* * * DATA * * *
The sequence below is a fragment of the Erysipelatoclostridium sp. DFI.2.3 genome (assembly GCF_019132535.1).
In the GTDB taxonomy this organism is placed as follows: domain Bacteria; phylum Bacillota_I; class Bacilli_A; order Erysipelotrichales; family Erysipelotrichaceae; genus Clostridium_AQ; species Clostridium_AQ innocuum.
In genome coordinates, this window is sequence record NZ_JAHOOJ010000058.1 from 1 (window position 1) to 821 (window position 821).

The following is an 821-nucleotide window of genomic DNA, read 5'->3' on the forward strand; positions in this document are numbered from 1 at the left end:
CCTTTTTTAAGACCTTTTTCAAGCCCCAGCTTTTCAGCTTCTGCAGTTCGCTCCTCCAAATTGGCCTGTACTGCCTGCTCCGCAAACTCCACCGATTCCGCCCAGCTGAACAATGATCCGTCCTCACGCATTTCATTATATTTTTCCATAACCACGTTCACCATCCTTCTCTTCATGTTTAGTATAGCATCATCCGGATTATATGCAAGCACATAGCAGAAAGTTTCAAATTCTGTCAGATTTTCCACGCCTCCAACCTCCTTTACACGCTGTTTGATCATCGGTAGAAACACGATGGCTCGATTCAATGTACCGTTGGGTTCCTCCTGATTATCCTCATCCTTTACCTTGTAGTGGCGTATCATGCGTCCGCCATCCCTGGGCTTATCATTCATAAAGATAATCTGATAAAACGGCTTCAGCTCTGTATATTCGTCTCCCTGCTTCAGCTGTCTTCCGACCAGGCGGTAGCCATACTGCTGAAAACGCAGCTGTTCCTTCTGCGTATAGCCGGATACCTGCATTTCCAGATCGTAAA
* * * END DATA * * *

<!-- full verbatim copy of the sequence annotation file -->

The sequence below is a fragment of the Erysipelatoclostridium sp. DFI.2.3 genome (assembly GCF_019132535.1).
In the GTDB taxonomy this organism is placed as follows: domain Bacteria; phylum Bacillota_I; class Bacilli_A; order Erysipelotrichales; family Erysipelotrichaceae; genus Clostridium_AQ; species Clostridium_AQ innocuum.
In genome coordinates, this window is sequence record NZ_JAHOOJ010000058.1 from 1 (window position 1) to 821 (window position 821).

The following is an 821-nucleotide window of genomic DNA, read 5'->3' on the forward strand; positions in this document are numbered from 1 at the left end:
CCTTTTTTAAGACCTTTTTCAAGCCCCAGCTTTTCAGCTTCTGCAGTTCGCTCCTCCAAATTGGCCTGTACTGCCTGCTCCGCAAACTCCACCGATTCCGCCCAGCTGAACAATGATCCGTCCTCACGCATTTCATTATATTTTTCCATAACCACGTTCACCATCCTTCTCTTCATGTTTAGTATAGCATCATCCGGATTATATGCAAGCACATAGCAGAAAGTTTCAAATTCTGTCAGATTTTCCACGCCTCCAACCTCCTTTACACGCTGTTTGATCATCGGTAGAAACACGATGGCTCGATTCAATGTACCGTTGGGTTCCTCCTGATTATCCTCATCCTTTACCTTGTAGTGGCGTATCATGCGTCCGCCATCCCTGGGCTTATCATTCATAAAGATAATCTGATAAAACGGCTTCAGCTCTGTATATTCGTCTCCCTGCTTCAGCTGTCTTCCGACCAGGCGGTAGCCATACTGCTGAAAACGCAGCTGTTCCTTCTGCGTATAGCCGGATACCTGCATTTCCAGATCGTAAA